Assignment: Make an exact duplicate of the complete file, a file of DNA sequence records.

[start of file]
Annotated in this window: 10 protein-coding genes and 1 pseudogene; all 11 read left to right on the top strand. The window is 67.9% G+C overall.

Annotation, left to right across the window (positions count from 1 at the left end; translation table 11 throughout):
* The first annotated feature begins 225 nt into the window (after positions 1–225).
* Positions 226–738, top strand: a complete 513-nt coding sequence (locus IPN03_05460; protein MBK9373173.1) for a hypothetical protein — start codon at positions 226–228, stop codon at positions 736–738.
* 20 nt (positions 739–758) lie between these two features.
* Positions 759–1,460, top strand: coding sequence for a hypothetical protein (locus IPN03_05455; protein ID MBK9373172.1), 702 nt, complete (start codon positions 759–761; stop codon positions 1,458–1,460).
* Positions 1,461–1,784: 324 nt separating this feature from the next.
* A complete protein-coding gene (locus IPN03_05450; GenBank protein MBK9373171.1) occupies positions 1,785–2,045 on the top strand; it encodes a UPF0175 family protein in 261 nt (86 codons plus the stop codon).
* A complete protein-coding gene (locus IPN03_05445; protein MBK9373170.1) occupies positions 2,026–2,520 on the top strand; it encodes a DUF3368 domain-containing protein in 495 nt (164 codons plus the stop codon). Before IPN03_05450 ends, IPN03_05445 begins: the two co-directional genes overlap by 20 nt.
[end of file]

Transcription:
Annotated in this window: 10 protein-coding genes and 1 pseudogene; all 11 read left to right on the top strand. The window is 67.9% G+C overall.

Annotation, left to right across the window (positions count from 1 at the left end; translation table 11 throughout):
* The first annotated feature begins 225 nt into the window (after positions 1–225).
* Positions 226–738, top strand: a complete 513-nt coding sequence (locus IPN03_05460; protein MBK9373173.1) for a hypothetical protein — start codon at positions 226–228, stop codon at positions 736–738.
* 20 nt (positions 739–758) lie between these two features.
* Positions 759–1,460, top strand: coding sequence for a hypothetical protein (locus IPN03_05455; protein ID MBK9373172.1), 702 nt, complete (start codon positions 759–761; stop codon positions 1,458–1,460).
* Positions 1,461–1,784: 324 nt separating this feature from the next.
* A complete protein-coding gene (locus IPN03_05450; GenBank protein MBK9373171.1) occupies positions 1,785–2,045 on the top strand; it encodes a UPF0175 family protein in 261 nt (86 codons plus the stop codon).
* A complete protein-coding gene (locus IPN03_05445; protein MBK9373170.1) occupies positions 2,026–2,520 on the top strand; it encodes a DUF3368 domain-containing protein in 495 nt (164 codons plus the stop codon). Before IPN03_05450 ends, IPN03_05445 begins: the two co-directional genes overlap by 20 nt.